22. Feel free to ping me at:
I’m Camille. (PAUSE) I run support at a small startup called Clubhouse. Need help. (PAUSE) I know what you’re thinking [NEXT]
How with so much on plate?
Here today to share new approaches to technical leadership
End of talk will have plan
Lot on plate too. Phone rings, ticket in queue, angry tweet in Twitter feed
CEO’s Twitter feed.
Ready to tackle. Fine for “lion’s share” but many require attention from you - the Engineering team
Quick show of hands - escalations? regular meeting? answer users directly?
Every time we have to be on, come back quick
many require attention from YOU - the Engineering Team
By A Show of Hands - deal with bugs/escalations? meet with? answer directly?
We think about you constantly. Underdog protagonist.
Attention - Time - Closer Relationship
Anecdotes - > Stories from the trenches
Lost full day of work frontend change
Then we think
We pull together metrics and visualizations
But one thing works better than stories or data
All Hands Support defined
Many goals but three main ones I’ve identified
More people available to attend to customers
Your support team is on the front lines
Enthusiastic and angry customers
Getting into the user context and understanding painpoints in a way that can inform future development decisions.
Cool things can happen - third party integrations, internal tools, opportunities to deliver super fast solutions
But if sounds bad, not alone
Developer who decided to service outside forum instead of customers
At ANOTHER company, BigCartel
support is its own skill and developers are expensive
At Clubhouse went alone but soon ran into issue, we couldn’t quickly hire out of. Developed another approach
Some of the developers. Some of the time.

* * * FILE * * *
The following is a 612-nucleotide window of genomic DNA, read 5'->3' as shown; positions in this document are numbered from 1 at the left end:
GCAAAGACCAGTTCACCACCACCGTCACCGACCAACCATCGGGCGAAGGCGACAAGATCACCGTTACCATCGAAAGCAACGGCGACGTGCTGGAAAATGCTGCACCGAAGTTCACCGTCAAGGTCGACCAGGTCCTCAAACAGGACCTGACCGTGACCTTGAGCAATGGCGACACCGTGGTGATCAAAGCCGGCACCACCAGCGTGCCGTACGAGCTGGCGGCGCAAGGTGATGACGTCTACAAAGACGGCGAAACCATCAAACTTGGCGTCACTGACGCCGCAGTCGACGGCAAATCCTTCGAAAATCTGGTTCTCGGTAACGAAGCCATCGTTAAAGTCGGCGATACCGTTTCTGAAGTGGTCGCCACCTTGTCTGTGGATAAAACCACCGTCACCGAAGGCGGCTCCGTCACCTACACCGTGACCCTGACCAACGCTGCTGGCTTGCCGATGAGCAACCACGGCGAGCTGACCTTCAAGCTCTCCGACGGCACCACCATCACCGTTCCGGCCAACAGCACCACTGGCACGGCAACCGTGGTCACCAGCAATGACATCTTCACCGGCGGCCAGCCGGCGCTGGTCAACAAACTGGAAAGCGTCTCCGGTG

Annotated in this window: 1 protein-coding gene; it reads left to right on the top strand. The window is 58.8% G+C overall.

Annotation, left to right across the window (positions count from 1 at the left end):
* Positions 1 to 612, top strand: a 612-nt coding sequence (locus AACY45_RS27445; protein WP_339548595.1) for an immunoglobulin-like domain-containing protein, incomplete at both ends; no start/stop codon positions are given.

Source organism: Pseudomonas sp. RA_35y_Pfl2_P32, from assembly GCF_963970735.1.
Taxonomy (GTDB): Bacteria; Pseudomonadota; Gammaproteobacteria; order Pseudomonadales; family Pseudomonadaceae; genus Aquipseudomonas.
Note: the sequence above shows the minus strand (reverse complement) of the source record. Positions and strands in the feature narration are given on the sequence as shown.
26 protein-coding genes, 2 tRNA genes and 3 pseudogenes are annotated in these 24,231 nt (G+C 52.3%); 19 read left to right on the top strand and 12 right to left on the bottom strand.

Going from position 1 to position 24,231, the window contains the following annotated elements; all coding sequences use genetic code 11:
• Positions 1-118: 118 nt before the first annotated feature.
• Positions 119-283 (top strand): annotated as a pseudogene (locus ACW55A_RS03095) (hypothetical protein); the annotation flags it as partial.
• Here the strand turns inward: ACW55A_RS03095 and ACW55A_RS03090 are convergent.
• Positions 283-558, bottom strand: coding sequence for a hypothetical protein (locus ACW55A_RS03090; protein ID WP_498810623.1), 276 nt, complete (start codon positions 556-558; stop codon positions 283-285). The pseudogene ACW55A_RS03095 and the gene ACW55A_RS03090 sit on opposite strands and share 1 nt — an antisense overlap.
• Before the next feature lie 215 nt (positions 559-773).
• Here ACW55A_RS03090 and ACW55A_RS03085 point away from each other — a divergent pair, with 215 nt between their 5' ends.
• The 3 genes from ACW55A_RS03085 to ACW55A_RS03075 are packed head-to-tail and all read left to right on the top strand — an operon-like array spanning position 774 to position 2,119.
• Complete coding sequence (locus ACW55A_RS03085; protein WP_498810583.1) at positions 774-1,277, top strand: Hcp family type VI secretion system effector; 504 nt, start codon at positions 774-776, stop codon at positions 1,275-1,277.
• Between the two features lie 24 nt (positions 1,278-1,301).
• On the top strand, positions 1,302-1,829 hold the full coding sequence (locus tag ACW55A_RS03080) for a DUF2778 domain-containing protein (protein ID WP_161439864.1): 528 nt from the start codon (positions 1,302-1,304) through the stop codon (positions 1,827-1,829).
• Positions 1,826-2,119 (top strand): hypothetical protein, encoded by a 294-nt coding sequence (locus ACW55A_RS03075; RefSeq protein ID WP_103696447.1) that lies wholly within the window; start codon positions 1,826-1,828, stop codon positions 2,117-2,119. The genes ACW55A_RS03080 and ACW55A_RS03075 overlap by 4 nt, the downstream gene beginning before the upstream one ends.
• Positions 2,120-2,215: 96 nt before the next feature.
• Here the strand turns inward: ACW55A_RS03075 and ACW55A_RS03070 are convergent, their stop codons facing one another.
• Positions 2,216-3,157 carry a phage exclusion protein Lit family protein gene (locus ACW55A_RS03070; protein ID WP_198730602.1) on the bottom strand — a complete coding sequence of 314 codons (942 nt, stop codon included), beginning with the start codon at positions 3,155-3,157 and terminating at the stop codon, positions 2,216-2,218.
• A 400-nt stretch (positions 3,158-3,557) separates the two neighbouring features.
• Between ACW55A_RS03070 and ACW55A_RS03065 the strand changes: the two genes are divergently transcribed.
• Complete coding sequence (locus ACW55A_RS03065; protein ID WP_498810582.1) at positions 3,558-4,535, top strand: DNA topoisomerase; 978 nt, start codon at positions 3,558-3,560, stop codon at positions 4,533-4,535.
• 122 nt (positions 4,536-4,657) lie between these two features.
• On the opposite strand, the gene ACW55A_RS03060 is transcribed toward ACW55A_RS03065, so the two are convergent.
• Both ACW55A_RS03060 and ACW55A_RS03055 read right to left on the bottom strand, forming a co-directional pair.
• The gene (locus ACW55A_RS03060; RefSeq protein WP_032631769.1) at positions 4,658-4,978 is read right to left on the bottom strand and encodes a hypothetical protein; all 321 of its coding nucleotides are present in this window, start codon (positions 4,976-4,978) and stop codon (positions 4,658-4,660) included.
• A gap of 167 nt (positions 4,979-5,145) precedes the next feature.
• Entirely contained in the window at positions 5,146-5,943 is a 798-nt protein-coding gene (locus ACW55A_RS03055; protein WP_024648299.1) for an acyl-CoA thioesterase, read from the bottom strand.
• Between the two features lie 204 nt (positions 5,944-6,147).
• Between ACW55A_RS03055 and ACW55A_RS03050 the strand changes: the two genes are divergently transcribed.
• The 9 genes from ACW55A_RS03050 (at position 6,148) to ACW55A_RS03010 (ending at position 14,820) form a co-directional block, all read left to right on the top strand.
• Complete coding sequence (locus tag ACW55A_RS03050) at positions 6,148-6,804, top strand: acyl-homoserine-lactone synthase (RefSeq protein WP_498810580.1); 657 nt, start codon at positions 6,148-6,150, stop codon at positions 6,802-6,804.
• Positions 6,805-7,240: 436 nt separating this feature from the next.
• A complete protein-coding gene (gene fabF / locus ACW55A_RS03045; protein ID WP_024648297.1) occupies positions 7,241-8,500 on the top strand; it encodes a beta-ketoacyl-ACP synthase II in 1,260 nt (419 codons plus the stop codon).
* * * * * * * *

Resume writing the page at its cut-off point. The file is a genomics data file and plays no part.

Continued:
Works well at small company like Clubhouse can work well if coordinate across three key areas
What’s yours what’s theirs?
Support needs to have written down and be ready to train.
Engineering also needs to have their workflows written and ready to share. Rogue dev pushing code.
Missing QA and documentation is not good. Get relationship off to good start by harmonizing process.
Who does support need? Who can you afford? At another company Automattic they rotate whole product team for Support Week. Assign appropriate tickets.
In addition to technical, also need good communication skills. Don’t put on the snarky dev who was just hired to crunch code. But might need to look at how hire if no one fits the bill.
Daily commitment? Regular rotation?
Support happy to take ALL TIME
I know at ANOTHER STARTUP FullStory, they rotate people on and off support desk avoid EMPATHY FATIGUE.
Also regular interval to review arrangement and report wins back to the organization.
So harmonize process. Pick the right people. And set clear periods of time to rotate and review.
There’s the plan.
We’ve all got a lot on our plates to be sure BUT
with some more hands on deck, I think we can tackle it all.